The defeat ran the Yankees' losing streak to five games, put them in the American League East cellar and made for a very quiet postgame clubhouse.
"This is where you really test your mettle here; this is the tough part about playing our game," manager Joe Torre said. "This is where you earn your money. You have to turn this thing around and not get wallowed up in self-pity. That's something that's not acceptable. It won't happen. It hasn't happened."
Too often lately, the Yankees have looked to their bullpen after their starters made hasty retreats to the showers. Chien-Ming Wang pleasantly surprised more than a few in his season debut, though. Torre admitted being curious about how his right-hander would perform, but once he observed all the induced grounders in the first inning, he knew that Wang was going to have a good day.
Wang gave 6 1/3 strong innings to keep the Yankees in the game until he reached his predetermined 80-pitch count. Even then Wang, who started for New York for the first time since he was sidelined with a strained left hamstring, said that he'd gladly have gone longer if given the option.
"I wanted to go back out there [for the seventh inning]," Wang said. "I felt good."
Wang was replaced by Luis Vizcaino after he'd given up a single and a double in the seventh. Vizcaino, in turn, intentionally walked the bases loaded to pave the way for teammate Mike Myers. New York had a 3-2 lead at that point and hopes of ending a sour road trip on an upswing. That's when things took a bad turn.
It took just one flat breaking ball to Carl Crawford for the Yankees to go from having the upper hand to being at the bottom looking up.
"[I left] a breaking ball over the plate, and it's something that's very easy to hit," said Myers of the seventh-inning pitch he watched sail out of the park for a grand slam. "[Crawford] hit it well, and I was just hoping [it would] get to the wall and that'd be about it, but he put the bat on the ball. He hit a mistake, and that's what you're supposed to do with it."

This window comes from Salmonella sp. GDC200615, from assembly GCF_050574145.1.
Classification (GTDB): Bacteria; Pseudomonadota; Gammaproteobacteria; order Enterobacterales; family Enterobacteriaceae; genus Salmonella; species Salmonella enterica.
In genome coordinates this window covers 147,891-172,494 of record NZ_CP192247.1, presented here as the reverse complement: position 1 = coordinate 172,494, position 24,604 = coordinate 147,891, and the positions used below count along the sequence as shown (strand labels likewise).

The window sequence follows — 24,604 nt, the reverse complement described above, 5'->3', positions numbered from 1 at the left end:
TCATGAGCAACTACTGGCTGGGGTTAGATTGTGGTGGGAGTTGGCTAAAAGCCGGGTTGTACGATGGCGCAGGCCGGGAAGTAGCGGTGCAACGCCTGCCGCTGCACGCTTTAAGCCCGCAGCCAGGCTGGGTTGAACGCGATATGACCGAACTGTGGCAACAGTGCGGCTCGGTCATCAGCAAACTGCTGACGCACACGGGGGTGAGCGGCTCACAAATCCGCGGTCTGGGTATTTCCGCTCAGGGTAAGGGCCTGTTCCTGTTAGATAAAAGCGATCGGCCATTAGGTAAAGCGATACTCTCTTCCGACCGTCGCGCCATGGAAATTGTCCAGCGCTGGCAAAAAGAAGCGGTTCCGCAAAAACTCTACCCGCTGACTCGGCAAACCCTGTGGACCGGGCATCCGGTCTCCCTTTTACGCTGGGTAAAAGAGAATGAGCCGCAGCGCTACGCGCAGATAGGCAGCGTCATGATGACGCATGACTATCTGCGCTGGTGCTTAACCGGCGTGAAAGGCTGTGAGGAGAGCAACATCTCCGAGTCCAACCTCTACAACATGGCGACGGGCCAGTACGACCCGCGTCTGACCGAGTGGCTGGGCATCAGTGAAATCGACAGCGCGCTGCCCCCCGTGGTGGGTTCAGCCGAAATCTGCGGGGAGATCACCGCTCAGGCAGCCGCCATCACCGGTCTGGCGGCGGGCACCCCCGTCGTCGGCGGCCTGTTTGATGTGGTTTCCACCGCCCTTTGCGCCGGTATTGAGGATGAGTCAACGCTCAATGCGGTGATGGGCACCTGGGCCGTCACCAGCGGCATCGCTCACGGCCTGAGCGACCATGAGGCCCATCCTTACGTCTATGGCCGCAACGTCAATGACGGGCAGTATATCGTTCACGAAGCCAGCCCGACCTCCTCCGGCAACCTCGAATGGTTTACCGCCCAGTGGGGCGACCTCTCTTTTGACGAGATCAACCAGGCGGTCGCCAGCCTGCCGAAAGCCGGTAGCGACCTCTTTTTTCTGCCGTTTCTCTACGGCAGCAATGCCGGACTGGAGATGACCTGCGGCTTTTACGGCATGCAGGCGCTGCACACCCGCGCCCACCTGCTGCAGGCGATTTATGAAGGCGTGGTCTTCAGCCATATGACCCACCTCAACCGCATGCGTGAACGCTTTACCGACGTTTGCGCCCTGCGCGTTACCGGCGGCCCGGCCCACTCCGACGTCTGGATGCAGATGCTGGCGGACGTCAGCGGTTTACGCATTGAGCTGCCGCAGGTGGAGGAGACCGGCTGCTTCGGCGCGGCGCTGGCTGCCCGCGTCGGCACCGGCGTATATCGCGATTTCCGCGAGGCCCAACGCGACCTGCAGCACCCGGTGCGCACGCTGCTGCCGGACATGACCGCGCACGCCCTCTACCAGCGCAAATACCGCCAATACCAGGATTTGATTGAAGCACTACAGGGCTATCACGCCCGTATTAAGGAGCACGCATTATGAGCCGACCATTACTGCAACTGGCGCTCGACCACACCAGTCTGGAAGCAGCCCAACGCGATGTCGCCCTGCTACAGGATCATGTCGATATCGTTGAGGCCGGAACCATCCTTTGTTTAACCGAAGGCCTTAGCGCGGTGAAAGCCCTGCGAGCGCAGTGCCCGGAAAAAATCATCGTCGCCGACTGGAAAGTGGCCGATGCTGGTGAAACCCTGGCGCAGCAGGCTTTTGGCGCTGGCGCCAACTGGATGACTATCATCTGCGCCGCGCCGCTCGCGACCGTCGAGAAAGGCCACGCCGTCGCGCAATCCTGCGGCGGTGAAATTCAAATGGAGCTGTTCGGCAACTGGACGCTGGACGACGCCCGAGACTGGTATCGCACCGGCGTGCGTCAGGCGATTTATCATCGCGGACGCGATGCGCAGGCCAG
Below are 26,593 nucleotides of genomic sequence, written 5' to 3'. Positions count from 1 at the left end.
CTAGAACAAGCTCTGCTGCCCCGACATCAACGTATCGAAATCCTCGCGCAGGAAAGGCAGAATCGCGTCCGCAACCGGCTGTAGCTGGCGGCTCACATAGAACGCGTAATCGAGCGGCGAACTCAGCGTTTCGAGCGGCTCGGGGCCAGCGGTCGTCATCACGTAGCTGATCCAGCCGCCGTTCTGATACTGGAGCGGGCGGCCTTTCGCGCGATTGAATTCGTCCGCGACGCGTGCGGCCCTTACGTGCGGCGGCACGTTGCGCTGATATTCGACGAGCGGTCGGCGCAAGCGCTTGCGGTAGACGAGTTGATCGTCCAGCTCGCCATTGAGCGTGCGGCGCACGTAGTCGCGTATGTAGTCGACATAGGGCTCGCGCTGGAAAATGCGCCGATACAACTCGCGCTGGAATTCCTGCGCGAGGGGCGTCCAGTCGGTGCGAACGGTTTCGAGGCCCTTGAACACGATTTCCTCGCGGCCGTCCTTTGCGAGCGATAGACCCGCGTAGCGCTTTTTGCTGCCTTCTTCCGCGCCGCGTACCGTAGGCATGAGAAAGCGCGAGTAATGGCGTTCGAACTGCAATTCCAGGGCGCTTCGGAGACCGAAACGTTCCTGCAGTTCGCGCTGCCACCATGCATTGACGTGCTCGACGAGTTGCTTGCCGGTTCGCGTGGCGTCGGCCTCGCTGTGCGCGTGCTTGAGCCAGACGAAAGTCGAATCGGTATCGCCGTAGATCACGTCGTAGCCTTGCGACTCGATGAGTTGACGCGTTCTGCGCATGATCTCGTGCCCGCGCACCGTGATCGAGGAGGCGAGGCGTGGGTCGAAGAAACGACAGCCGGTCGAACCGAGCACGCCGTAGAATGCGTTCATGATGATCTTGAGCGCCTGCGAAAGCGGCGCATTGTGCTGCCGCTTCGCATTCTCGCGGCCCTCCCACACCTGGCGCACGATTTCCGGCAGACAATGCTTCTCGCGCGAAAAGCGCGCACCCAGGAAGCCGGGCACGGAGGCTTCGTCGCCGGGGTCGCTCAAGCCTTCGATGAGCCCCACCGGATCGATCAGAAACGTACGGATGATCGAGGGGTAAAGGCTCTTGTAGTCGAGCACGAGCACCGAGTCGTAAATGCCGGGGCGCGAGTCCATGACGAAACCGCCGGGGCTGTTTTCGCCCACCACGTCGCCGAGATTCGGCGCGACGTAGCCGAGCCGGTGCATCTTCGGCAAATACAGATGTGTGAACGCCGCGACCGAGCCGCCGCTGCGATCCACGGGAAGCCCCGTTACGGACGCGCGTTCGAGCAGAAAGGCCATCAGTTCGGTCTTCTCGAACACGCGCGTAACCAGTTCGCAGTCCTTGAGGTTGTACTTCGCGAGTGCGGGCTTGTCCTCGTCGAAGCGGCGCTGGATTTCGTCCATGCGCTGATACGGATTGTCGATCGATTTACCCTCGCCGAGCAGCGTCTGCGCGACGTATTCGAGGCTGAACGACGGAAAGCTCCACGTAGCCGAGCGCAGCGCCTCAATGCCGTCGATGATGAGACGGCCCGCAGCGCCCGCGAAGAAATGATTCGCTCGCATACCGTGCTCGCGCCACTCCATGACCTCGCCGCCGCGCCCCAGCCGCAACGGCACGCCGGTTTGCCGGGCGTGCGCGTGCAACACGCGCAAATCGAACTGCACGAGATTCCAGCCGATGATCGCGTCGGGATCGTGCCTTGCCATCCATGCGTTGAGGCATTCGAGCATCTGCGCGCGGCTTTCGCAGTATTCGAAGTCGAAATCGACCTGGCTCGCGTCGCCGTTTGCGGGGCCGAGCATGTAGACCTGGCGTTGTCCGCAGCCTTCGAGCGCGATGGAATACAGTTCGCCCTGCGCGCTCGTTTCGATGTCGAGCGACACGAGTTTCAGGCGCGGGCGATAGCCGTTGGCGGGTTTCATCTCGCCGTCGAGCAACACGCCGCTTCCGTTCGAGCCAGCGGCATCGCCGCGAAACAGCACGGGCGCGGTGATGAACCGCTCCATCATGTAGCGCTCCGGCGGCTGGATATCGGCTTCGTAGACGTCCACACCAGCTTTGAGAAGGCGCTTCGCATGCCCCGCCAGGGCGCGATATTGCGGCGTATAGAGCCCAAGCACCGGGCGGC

The breaking ball turned a 3-2 advantage into a 6-3 hole. Hideki Matsui, who hit his first homer of the year in the second inning to put New York up 1-0, drove in a run in the eighth, but it was too little, too late. New York tacked one more defeat to its longest losing streak since it suffered six straight losses from May 28 to June 3, 2005.
With six straight losses away from home, the Yankees are now in the middle of their longest road skid since losing nine straight from Sept. 19 to Oct. 1, 2000. It's a pattern they're eager to break.
"Wang, literally, pitched his tail off," Torre said. "We're certainly pleased with that, and we let one get away. It's been a tough trip in that regard. We've had opportunities to win most of the games, but we just couldn't close the deal.
"We're just going through a bad streak right now and we just need to turn it around. Nobody's going to help us; we're going to have to do it ourselves."
Torre mentioned holding a team meeting on Wednesday to discuss New York's upcoming opponent, Toronto, as well as to deliver a message, something he tries to do each series. This time, he said, it may have some added perspective.
"The only thing I can tell this ballclub is that you can't start forcing it, you have to just continue doing what you're doing," he said. "You can only do what you do. If you're out there trying to carry the weight of the world on your shoulders, it's going to come back and bite you."